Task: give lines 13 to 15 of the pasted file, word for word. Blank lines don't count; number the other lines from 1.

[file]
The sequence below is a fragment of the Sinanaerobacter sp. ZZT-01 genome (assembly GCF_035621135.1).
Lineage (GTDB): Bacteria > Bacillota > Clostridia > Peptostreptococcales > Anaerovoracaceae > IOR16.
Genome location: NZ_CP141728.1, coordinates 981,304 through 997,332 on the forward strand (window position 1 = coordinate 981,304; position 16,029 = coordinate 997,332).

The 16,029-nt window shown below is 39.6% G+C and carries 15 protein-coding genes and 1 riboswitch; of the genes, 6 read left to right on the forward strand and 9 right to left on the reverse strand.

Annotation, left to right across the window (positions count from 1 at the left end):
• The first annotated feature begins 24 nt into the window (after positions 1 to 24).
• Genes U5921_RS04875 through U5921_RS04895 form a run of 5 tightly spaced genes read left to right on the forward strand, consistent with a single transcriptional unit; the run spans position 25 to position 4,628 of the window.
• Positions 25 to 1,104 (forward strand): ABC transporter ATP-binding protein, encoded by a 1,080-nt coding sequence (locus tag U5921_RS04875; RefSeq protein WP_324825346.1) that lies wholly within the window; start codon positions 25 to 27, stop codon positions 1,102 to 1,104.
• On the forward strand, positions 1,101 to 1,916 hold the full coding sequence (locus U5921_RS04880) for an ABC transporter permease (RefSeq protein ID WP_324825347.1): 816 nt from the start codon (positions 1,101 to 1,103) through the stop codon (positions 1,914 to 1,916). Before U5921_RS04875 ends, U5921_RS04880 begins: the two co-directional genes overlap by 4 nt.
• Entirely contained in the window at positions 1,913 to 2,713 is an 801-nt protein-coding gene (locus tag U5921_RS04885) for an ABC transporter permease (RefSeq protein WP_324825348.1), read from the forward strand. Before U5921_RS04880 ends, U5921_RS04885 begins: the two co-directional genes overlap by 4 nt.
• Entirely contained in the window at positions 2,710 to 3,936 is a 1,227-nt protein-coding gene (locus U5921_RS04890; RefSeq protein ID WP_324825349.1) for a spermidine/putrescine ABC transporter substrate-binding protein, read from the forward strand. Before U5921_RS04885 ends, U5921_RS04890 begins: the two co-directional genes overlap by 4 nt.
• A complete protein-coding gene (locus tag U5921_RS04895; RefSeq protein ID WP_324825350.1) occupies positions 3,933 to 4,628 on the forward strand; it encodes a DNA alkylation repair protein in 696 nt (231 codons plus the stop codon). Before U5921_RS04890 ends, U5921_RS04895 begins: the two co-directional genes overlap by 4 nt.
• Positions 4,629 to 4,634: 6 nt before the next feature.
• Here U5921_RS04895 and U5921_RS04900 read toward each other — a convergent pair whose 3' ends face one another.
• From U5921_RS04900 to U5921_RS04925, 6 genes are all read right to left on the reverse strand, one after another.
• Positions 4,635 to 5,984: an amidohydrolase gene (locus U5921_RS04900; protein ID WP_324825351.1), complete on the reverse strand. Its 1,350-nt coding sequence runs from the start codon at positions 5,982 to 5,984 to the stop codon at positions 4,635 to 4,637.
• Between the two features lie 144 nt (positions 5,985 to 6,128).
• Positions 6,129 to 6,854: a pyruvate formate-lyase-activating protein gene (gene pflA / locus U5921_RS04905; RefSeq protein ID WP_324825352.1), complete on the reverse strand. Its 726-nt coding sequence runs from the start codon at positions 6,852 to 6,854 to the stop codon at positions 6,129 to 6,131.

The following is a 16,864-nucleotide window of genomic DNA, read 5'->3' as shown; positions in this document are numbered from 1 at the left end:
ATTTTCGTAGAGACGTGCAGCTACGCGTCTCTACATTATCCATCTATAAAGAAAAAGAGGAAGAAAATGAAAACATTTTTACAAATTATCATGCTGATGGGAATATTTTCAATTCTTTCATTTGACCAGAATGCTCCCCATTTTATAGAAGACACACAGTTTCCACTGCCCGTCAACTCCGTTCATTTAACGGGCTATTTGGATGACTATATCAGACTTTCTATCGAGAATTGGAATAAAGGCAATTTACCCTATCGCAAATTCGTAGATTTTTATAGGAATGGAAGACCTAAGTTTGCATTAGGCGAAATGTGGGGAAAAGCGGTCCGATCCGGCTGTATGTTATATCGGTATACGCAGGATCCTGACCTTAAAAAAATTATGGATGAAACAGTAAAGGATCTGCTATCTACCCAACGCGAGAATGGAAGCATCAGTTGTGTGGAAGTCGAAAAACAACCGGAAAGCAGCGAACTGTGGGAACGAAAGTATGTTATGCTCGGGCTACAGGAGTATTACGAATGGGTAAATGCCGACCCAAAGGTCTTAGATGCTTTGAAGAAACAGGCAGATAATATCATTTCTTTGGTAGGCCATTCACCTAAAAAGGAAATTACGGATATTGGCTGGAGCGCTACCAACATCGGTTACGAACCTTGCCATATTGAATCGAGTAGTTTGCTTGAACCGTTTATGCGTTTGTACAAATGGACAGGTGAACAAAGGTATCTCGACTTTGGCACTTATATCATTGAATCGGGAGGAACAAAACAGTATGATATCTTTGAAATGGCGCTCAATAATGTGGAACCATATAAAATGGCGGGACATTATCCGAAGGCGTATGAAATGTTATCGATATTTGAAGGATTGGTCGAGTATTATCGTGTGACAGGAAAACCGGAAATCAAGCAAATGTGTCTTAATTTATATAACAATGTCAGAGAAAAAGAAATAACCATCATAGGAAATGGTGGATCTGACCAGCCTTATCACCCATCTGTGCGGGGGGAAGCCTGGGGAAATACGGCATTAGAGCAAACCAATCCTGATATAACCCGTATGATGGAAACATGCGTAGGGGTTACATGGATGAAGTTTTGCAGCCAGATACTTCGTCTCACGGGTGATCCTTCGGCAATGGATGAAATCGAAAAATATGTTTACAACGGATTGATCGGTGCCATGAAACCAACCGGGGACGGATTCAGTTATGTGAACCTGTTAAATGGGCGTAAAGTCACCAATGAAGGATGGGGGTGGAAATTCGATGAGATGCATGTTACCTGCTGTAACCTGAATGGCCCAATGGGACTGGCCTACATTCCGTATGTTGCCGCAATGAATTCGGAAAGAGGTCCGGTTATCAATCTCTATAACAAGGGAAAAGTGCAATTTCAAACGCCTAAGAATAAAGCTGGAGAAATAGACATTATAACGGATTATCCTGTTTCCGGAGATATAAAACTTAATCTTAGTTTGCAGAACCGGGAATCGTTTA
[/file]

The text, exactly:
• Positions 4,629 to 4,634: 6 nt before the next feature.
• Here U5921_RS04895 and U5921_RS04900 read toward each other — a convergent pair whose 3' ends face one another.
• From U5921_RS04900 to U5921_RS04925, 6 genes are all read right to left on the reverse strand, one after another.